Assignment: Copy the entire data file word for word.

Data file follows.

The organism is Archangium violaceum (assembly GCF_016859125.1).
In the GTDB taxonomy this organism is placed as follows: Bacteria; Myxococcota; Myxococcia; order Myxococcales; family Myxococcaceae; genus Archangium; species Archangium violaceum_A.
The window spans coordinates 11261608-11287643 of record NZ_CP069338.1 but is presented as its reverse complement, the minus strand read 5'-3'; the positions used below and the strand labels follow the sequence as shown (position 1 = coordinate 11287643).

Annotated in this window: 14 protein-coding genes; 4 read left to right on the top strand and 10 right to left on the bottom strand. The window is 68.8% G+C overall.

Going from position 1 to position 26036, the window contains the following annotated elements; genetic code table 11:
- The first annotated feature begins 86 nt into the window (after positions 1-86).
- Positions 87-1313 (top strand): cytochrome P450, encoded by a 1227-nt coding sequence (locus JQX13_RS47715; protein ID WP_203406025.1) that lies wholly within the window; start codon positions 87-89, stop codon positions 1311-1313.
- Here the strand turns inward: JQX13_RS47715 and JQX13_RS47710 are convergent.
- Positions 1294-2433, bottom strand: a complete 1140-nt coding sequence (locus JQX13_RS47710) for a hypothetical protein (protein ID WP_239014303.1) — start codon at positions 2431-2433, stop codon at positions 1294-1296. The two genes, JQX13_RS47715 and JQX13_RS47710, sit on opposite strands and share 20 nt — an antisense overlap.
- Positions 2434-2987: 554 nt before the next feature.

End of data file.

The organism is Archangium violaceum (assembly GCF_016859125.1).
In the GTDB taxonomy this organism is placed as follows: Bacteria; Myxococcota; Myxococcia; order Myxococcales; family Myxococcaceae; genus Archangium; species Archangium violaceum_A.
The window spans coordinates 11261608-11287643 of record NZ_CP069338.1 but is presented as its reverse complement, the minus strand read 5'-3'; the positions used below and the strand labels follow the sequence as shown (position 1 = coordinate 11287643).

Annotated in this window: 14 protein-coding genes; 4 read left to right on the top strand and 10 right to left on the bottom strand. The window is 68.8% G+C overall.

Going from position 1 to position 26036, the window contains the following annotated elements; genetic code table 11:
- The first annotated feature begins 86 nt into the window (after positions 1-86).
- Positions 87-1313 (top strand): cytochrome P450, encoded by a 1227-nt coding sequence (locus JQX13_RS47715; protein ID WP_203406025.1) that lies wholly within the window; start codon positions 87-89, stop codon positions 1311-1313.
- Here the strand turns inward: JQX13_RS47715 and JQX13_RS47710 are convergent.
- Positions 1294-2433, bottom strand: a complete 1140-nt coding sequence (locus JQX13_RS47710) for a hypothetical protein (protein ID WP_239014303.1) — start codon at positions 2431-2433, stop codon at positions 1294-1296. The two genes, JQX13_RS47715 and JQX13_RS47710, sit on opposite strands and share 20 nt — an antisense overlap.
- Positions 2434-2987: 554 nt before the next feature.